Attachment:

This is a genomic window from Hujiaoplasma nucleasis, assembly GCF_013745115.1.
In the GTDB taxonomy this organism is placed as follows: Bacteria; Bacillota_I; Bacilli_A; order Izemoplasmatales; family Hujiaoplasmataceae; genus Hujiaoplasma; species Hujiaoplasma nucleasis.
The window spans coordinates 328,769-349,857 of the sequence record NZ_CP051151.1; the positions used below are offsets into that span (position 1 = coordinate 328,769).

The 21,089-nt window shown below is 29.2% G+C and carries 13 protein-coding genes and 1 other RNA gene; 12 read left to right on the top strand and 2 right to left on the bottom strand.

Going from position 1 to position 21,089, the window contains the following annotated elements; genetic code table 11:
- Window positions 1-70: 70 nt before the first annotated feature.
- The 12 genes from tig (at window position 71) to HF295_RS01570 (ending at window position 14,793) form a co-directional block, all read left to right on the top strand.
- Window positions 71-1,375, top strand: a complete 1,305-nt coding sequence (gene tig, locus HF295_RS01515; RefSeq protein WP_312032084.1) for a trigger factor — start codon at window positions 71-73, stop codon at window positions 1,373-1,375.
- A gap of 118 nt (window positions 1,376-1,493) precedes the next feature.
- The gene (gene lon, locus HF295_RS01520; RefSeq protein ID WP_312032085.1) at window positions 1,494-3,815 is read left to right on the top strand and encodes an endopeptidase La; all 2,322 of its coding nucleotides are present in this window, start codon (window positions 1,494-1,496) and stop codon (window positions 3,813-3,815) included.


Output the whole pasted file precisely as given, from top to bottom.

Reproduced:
This is a genomic window from Hujiaoplasma nucleasis, assembly GCF_013745115.1.
In the GTDB taxonomy this organism is placed as follows: Bacteria; Bacillota_I; Bacilli_A; order Izemoplasmatales; family Hujiaoplasmataceae; genus Hujiaoplasma; species Hujiaoplasma nucleasis.
The window spans coordinates 328,769-349,857 of the sequence record NZ_CP051151.1; the positions used below are offsets into that span (position 1 = coordinate 328,769).

The 21,089-nt window shown below is 29.2% G+C and carries 13 protein-coding genes and 1 other RNA gene; 12 read left to right on the top strand and 2 right to left on the bottom strand.

Going from position 1 to position 21,089, the window contains the following annotated elements; genetic code table 11:
- Window positions 1-70: 70 nt before the first annotated feature.
- The 12 genes from tig (at window position 71) to HF295_RS01570 (ending at window position 14,793) form a co-directional block, all read left to right on the top strand.
- Window positions 71-1,375, top strand: a complete 1,305-nt coding sequence (gene tig, locus HF295_RS01515; RefSeq protein WP_312032084.1) for a trigger factor — start codon at window positions 71-73, stop codon at window positions 1,373-1,375.
- A gap of 118 nt (window positions 1,376-1,493) precedes the next feature.
- The gene (gene lon, locus HF295_RS01520; RefSeq protein ID WP_312032085.1) at window positions 1,494-3,815 is read left to right on the top strand and encodes an endopeptidase La; all 2,322 of its coding nucleotides are present in this window, start codon (window positions 1,494-1,496) and stop codon (window positions 3,813-3,815) included.